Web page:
Q: You did a lot of reimaging and paying homage to all these other bands [on “Legion XX”]. What led to that?

A: We’ve been talking about doing a cover record forever. As the 20th anniversary of the BURN THE PRIEST record was coming around, I believe it was Mark [who] had the original idea that this was the time to do it. Early [on], there was talk of doing this as a Richmond-based thing and cover old Richmond bands. Unfortunately in the real world, record companies don’t want to pay for a cover record of bands that no one had ever heard of. So we took this one song we said "Let’s throw this one song we all love and have talked about playing forever, and then take songs that were big and influential for us at that time period. Let’s have fun with this."

Q: You’ve answered this question before, but how did the name change happen? 

A: Basically, as Burn The Priest people thought we were a satanic band and as a group, it was kinda frustrating that we were putting all this effort, time and energy into this project that people would write off and say "Oh, they’re just a satanic band." When we were getting ready to sign to Prosthetic Records, we decided as a group that that was the time to make a change and to go the other way with it, and Lamb of God would be the way to go. 

Q: Back in college and high school, did you ever imagine that this would be your career?

A: No way. We were stoked that we convinced some dude in Ohio to let us play his house party on the strength of a four-song demo tape we sent him. Not expected at all. I mean, our goal was to write a set that we could then go play and jaws would hit the floor. That’s been the underlying motivation for our entire career. We got really lucky at the time. There was that new wave of American heavy metal and we coincided with a bunch of other bands coming up with similar interests.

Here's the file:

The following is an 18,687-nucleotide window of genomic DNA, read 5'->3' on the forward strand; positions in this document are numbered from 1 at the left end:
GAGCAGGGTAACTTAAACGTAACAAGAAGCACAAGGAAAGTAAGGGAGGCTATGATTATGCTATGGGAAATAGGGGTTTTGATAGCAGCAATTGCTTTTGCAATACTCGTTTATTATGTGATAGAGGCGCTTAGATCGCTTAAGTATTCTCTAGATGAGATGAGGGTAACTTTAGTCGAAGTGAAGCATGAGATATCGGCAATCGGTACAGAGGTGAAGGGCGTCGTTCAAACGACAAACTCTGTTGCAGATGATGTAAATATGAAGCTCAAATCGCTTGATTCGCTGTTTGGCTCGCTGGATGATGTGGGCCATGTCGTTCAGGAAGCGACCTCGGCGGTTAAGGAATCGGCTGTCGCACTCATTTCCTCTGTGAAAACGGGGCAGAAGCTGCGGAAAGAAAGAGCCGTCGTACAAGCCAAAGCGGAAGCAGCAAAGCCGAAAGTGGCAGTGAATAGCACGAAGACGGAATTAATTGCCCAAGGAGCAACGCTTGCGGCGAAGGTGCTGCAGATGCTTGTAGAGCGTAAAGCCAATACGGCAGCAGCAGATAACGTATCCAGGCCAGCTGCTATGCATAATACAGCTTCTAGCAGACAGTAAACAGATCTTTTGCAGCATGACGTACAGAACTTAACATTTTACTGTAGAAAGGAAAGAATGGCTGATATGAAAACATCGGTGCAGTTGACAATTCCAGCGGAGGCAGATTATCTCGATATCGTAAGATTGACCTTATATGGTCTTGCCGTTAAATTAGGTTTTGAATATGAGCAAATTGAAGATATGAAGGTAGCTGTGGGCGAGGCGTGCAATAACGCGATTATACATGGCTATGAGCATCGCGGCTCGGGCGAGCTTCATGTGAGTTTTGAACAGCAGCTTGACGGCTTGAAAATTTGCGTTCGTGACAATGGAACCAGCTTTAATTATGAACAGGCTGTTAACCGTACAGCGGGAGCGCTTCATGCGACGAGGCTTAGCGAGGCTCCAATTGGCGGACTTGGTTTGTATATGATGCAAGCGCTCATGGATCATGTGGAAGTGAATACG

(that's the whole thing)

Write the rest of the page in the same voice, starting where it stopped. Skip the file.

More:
Q: What have been your favorite cities to tour in over the years?

A: I appreciate hitting places like Vegas or anywhere there might be a casino nearby if I have a couple of bucks in my pocket to play around. But really, when you get onstage, what city you’re in doesn’t matter. It’s really about the crowd there and honestly, that’s my focus all day long is the set that we’re going to play. It’s nice to get days off here and there, but sometimes those are nothing but sleep days. Touring outside the U.S. can be nice. Probably the best touring I’ve ever been able to do outside of the U.S. was touring Australia with Metallica. We would be in each city for a week and have days off.  

Q: How long do you guys ideally like to have in between shows?

A: Days off are expensive. You’re still paying for the bus and the crew. Those costs don’t stop because you’re not playing. We like to play as many shows as we can get in during the week. But sometimes it can be brutal. On this last run, we played in Orlando and then the next day we played in Montreal and then the next day we played in Houston. That was kind of a brutal three-day run. But that was towards the end of the tour, everybody was warmed up, [and] the rock neck had subsided. The first week of a tour, especially if we haven’t toured in a while, can be rough. Standing around like a tough guy playing onstage kills your quads. So for the first three or four days after this last run started, I was having a little bit of a hard time picking my legs up to walk upstairs. Then, you know, with rock neck you get a bit of a stiff neck for a few days, but it goes away. I consider myself lucky to be able to do this and that’s what I’m sitting around all day waiting to do. It might beat me up a little bit, but I’ve still got some youth left in me. 

Slayer, Lamb of God, Testament, Anthrax and Napalm Death

WHEN: 5 p.m., Wed. 
WHERE: Times Union Center
TICKETS: $29.75-79.75
MORE INFO: timesunioncenter-albany.com